objects in cases where that behavior would be desirable.

What I was thinking of was a module that could be mixed in, would provide
the hooks into create, restore, and save, and would call a remote TCP/IP
server which would provide the functionality for handling these calls.

The server would implement a socket listener which would receive
connections and then pass them off to separate stateful, reliable threads
which would handle the rest of the transaction.

The mapping between RDBMS and object layer would be expressed in an XML
file, and would allow for two levels of object lookups. The first would
be direct queries on the database, the default being an equality to an
OID generated by a global sequence (postgresql) or equivalent, or
equality to a field in the table corresponding to that object. The
second would be lookups on the return values of attr_readers on the
objects, probably in some sort of objects.each.collect type of statement.

For create, restore, and save, a boolean flag for whether or not the
cache could be consulted would be required. The behavior of each action
would be different depending on the setting of this flag.

The XML mapping file would be loaded along with the server. At the same
time it would do a ‘require’ on each business object in question. The
real win here is for web apps, which must ‘require’ these business
objects at run time, and even in the event of require caching due to
persistence owing to mod_ruby, new apache processes still must do these
’requires’ again.

Upon object creation, a factory would set the @mapping hash on the
object, which it could carry with it. A save or restore would consult
this mapping. This is a big win again because objects creating these
mapped objects would not need to do their own ‘require’.

Restore would accept either a scalar which would be interpreted as the
special field OID (which would be included on all tables) or as a hash of
field name, operator, and value, expressed like “foo=” => 5, “bar<” => 3,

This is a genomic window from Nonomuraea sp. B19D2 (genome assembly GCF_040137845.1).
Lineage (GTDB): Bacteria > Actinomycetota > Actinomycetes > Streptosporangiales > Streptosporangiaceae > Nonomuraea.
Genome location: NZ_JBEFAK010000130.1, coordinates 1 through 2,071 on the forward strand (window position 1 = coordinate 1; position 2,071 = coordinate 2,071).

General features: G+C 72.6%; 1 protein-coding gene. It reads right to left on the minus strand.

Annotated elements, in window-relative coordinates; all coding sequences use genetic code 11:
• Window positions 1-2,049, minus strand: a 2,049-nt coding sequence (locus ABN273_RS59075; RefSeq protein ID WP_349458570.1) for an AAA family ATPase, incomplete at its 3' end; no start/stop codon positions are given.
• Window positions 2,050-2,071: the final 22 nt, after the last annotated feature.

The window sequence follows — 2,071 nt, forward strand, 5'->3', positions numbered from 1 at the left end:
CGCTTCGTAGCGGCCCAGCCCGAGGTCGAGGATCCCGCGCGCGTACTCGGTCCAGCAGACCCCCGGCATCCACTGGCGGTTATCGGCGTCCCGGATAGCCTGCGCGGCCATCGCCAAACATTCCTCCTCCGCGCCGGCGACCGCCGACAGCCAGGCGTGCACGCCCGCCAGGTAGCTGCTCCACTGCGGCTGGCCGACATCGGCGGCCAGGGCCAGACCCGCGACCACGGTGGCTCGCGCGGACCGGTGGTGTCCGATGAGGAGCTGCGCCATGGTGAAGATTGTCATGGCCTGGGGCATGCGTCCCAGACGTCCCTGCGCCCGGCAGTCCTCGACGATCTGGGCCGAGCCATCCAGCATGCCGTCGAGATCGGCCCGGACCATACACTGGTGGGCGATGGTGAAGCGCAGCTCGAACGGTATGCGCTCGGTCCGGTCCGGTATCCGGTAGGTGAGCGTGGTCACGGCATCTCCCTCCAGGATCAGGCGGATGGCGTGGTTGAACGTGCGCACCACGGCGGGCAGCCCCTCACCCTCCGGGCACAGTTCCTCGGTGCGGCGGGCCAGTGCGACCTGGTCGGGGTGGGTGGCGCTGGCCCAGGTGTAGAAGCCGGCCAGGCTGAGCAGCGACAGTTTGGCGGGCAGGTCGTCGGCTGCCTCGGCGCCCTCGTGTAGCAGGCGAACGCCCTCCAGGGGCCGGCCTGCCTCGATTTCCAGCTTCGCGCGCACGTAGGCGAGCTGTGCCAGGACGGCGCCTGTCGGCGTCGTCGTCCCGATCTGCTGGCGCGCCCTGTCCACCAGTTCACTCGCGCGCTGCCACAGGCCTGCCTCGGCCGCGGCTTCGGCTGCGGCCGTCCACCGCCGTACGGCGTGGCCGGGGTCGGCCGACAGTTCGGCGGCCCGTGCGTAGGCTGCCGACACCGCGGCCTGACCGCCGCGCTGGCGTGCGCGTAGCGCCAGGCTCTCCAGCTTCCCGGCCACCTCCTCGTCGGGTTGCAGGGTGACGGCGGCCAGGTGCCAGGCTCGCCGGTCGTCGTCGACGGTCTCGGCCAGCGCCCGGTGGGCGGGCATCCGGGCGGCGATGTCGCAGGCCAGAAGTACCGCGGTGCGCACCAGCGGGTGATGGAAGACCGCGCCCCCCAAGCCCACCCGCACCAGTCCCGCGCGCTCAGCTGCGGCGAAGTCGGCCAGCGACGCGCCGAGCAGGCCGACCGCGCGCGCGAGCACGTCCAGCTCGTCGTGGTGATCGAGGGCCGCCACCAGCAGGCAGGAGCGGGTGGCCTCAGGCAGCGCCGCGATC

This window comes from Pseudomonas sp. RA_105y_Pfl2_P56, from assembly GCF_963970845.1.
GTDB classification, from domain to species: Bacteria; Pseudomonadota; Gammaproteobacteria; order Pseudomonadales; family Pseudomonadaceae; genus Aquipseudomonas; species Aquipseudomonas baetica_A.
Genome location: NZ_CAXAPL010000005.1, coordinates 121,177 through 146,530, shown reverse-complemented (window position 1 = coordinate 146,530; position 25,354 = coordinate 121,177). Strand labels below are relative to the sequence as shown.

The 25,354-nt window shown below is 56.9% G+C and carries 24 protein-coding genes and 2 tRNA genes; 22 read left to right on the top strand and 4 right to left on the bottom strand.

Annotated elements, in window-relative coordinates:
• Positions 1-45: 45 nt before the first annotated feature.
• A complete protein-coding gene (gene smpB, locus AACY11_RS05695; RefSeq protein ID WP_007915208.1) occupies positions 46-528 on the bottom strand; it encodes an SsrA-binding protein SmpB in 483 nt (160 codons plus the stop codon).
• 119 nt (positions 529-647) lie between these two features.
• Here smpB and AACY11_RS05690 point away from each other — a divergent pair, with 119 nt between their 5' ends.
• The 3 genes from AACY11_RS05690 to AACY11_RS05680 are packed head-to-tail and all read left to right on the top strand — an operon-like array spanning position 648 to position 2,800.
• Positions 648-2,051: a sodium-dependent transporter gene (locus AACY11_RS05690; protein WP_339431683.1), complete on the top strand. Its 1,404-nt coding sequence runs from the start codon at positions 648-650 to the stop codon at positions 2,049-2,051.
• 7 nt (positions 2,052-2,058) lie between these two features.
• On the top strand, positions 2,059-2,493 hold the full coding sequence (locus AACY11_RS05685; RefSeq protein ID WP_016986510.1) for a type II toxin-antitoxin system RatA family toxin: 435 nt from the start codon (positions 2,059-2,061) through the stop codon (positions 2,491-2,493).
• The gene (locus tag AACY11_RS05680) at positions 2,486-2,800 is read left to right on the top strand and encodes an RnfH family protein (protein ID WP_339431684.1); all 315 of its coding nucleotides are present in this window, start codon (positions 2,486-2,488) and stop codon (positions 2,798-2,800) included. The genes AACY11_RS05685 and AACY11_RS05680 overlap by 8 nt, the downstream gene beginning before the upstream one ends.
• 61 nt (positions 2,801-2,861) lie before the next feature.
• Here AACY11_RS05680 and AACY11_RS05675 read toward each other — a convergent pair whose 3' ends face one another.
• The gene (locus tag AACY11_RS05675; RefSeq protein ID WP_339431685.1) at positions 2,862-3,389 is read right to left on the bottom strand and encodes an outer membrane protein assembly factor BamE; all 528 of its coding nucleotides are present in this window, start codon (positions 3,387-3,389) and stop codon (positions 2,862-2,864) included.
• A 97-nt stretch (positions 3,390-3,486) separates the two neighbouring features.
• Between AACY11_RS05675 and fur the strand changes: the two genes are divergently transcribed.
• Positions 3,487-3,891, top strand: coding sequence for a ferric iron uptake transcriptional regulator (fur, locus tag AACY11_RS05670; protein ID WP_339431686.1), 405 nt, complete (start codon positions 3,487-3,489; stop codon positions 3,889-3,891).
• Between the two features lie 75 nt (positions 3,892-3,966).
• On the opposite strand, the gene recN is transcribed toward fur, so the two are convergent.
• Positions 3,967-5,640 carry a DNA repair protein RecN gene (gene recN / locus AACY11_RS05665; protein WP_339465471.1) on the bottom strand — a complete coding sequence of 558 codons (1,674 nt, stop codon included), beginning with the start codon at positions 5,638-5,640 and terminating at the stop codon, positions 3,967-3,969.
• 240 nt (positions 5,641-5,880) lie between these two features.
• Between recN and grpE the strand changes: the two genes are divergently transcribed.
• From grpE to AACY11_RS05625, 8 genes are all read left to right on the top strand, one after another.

“baz=” => “alliwantforchristmasismytwofrontteeth”

Without too much trouble, the persistence objects could probably also
allow for persistable collections, so long as the objects in those
collections are homogeneous and are themselves mapped by the xml mapping
file. So an attribute of object Foo could be a list of objects of type
Baz, so long as Baz itself is mapped.

The connection between the OPS client and the OPS server would be in the
form of a message stating the required action, followed by a
content-length, and then the serialized object, if these are appropriate.

Having said all of this, does anyone have something similar, or are there
existing technologies I should use while implementing this, or have I
come up with a completely silly idea?

Additional ideas include adding on a web-accessible monitor for the cache
and object creation, as well as perhaps a separate naming service.

–Gabriel Emerson


Signed,
Holden Glova

well, if i understand you correctly, then yes. DBize includes two mixins
actually, DBize::Record and DBize::Subrecords. If you subclass Array and
mixin DBize::Subrecords, the you have a means of dealing with a
collection of objects mapped to the database. if, like i said, that is
what you mean by “mappings of collections”

indeed, no sql required, in all cases i think.

essentially DBize knows the meta-inforamation of the table your object
pertains too. so it uses the dynamicism of ruby to make method calls
using #send with the table’s attribute (field) names. for instance,
here’s a mockup:

CREATE TABLE mapped_table
( record SERIAL PRIMARY KEY,
name text DEFAULT ‘’,
value text DEFAULT ‘’
);

class MappedObject
include DBize::Record
attr_accessor :record
attr_accessor :name
attr_accessor :value
def table
’mapped_table’
end
end

mo = MappedObject.new
mo.load_from_database(1)
mo.name="A New Name"
mo.update_database

this loads the record for mapped_table where record=1 into the object.
changes the name attribute and saves it back to the table.

notice the database atrributes (fields) and the object accessor
attributes have the exact same names. this is really the key to DBizes
ease of use. and is not limiting since you can always define accessor
methods by hand, even complex ones.

the record attribute is required by DBize to get the record’s id
attribute. if that field isn’t called record in the table then simply
define record manually to access whatever it is:

attr_accessor :myid

def record
myid
end

def record=(x)
myid = x
end

i’ll probably improve on this in the future. the method #table is
required as well, to tell DBize which table the object is stored in,
this i beleive i am in the process of moving to a class method instead.
anyway you get the idea.

···

On Mon, 2002-09-02 at 18:48, Holden Glova wrote:

I have never heard of DBize before, does this maintain mappings of collections
for you as well? The holy grail is to not write SQL (or whatever you need to
store persistently) for the majority of the cases.


tom sawyer, aka transami
transami@transami.net